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Article Title

Re-Proofing the “Zero Part of Speech” in Hamlet

Authors

John Freeman

Abstract

O mysterious apostrophe, teach us to understand your workings! Show us your varied talents here! —Jonathan Culler2

Designated as “mystery particles” or “the zero parts of speech,” interjections such as oh have fallen under the radar of linguists until relatively recently. Indeed, Laurel Brinton’s description of them reads like an exercise in definition-by-negation:

They are normally marginal in word class, heterogeneous in form, of high frequency, phonetically short, outside the syntactic structure of the clause, sentence-initial, lacking in propositional content, optional, difficult to translate, and stylistically stigmatized.3

Even native speakers who employ these zero parts of speech in a variety of contexts are often hard-pressed to explain the nuances they themselves negotiate in everyday conversations.

In Shakespeare’s day, the mystery of the particle oh was compounded in that compositors had to differentiate between two forms of the interjection, O and oh. Little wonder, then, that some Shakespeare scholars have given interjections short shrift. Although in his “Think On My Words”: Exploring Shakespeare’s Language, David Crystal does briefly take up the interjection in terms of Shakespeare’s use of exclamation marks, he quickly elides the difference, referring to oh and O as “either the emotional noise or the vocative…(it is often unclear which is which).”4 Assuming—wrongly—little difference between the two forms, the editors of the Folger Hamlet ignore discrepancies between the folio and quarto editions by simply defaulting to the O-form, even though they use “square, pointed and half brackets” to indicate other differences among editions.5 Other editors follow suit by simply defaulting to “O” in all instances where options between the two forms present themselves. In doing so, editors risk erasing an important discourse marker from the play, one whose “mysteries” have been unraveled and systematically defined and categorized by today’s discourse analysts. Where the compositors of the quarto and folio versions of Hamlet diverge in their selection of one over the other marker, the work of discourse analysts can prove a godsend to the modern-day compositor laboring to select the most appropriate form. For readers who are not specialists in discourse analysis but who nonetheless distinguish between the literary O and the conversational oh, selecting the most appropriate form when two variants appear adds to the play’s richly textured discursive contexts and tonal qualities, both of signal importance to how it is received by each new generation.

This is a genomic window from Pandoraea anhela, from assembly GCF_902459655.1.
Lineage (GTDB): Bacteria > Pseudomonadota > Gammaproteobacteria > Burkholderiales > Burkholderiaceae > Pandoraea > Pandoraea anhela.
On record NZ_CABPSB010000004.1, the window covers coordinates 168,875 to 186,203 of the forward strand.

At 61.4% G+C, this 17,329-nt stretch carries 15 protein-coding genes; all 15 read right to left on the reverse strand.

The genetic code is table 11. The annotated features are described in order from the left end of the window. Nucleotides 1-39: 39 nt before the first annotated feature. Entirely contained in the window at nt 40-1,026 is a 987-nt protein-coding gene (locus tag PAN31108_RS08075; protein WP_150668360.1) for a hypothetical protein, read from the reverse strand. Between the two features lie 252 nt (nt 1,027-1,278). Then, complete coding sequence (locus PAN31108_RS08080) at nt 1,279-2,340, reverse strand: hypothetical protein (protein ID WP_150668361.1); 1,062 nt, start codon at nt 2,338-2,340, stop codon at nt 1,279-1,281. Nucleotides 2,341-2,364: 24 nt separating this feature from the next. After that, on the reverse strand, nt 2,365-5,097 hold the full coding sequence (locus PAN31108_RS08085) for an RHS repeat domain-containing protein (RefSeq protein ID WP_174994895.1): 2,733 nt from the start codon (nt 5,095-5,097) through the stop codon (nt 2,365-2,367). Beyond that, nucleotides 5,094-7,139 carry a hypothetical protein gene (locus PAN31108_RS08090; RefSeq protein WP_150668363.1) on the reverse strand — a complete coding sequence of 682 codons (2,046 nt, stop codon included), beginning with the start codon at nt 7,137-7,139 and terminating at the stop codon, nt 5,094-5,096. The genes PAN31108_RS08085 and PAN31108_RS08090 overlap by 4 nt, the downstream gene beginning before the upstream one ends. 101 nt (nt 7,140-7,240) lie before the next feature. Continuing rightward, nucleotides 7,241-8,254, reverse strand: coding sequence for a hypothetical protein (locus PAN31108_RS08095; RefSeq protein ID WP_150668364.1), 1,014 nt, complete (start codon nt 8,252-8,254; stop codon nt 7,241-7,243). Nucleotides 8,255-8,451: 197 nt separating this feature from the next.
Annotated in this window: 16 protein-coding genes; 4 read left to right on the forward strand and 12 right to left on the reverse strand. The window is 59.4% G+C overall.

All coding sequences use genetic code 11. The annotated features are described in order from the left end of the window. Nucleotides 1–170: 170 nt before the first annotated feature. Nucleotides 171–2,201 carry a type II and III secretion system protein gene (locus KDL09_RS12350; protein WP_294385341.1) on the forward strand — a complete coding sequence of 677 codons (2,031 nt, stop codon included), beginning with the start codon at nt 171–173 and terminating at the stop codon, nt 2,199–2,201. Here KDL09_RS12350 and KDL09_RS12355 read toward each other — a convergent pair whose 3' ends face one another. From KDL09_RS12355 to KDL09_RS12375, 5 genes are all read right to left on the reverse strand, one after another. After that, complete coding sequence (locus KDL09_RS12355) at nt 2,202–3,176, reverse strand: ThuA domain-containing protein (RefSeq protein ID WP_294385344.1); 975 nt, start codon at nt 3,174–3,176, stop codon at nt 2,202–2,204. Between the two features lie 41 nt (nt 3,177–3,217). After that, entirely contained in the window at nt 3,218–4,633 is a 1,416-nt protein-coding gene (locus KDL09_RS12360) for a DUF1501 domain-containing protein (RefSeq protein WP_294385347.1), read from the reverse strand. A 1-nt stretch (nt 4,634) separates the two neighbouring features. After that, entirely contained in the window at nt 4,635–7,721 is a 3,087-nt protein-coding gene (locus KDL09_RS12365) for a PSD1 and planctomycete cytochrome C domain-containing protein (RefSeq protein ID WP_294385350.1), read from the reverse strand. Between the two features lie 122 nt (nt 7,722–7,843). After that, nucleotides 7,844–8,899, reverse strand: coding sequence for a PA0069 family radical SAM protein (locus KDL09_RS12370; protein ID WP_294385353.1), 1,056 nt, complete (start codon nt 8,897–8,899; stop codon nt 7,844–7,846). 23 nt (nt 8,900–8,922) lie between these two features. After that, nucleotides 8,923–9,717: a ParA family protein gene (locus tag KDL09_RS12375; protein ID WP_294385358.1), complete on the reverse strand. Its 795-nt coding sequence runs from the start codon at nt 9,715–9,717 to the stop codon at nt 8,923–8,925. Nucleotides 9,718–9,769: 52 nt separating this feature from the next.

1. All citations are derived from Shakespeare’s First Folio (1623), Old Spelling Transcription, Internet Shakespeare Editions. Michael Best, ed. University of Victoria, n.d. Web. 24 Jan. 2016. Citations reflect the fact that the ISE numbers lines continuously throughout a play.

2. Jonathan Culler, The Pursuit of Signs (New York: Cornell University Press, 1981), 135.

3. Laurel J. Brinton, “Historical Discourse Analysis,” in The Handbook of Discourse Analysis, ed. Deborah Schiffrin, Deborah Tannen, and Heidi E. Hamilton (New York: Blackwell Publishers, 2003), 142.

4. David Crystal, “Think On My Words”: Exploring Shakespeare’s Language (Cambridge: Cambridge University Press, 2008), 75.

5. Gabriel Egan cites Margreta de Grazia’s observation that such a practice is comparable to Derrida’s notion, “derived from Martin Heidegger, of placing words sous rature (under erasure), marking the imperfection of signification by printing a cross over a word to reveal the inadequacy of the sign without obliterating it.” Gabriel Egan, The Struggle for Shakespeare’s Text: Twentieth-Century Editorial Theory and Practice (Cambridge: Cambridge University Press, 2010), 196. See also Margreta de Grazia, “The Question of the One and the Many: The Globe Shakespeare, The Complete King Lear, and The New Folger Library Shakespeare,” Shakespeare Quarterly 46 (1995): 245–51 (249).

Comparative Drama is carried by JSTOR and Project MUSE.

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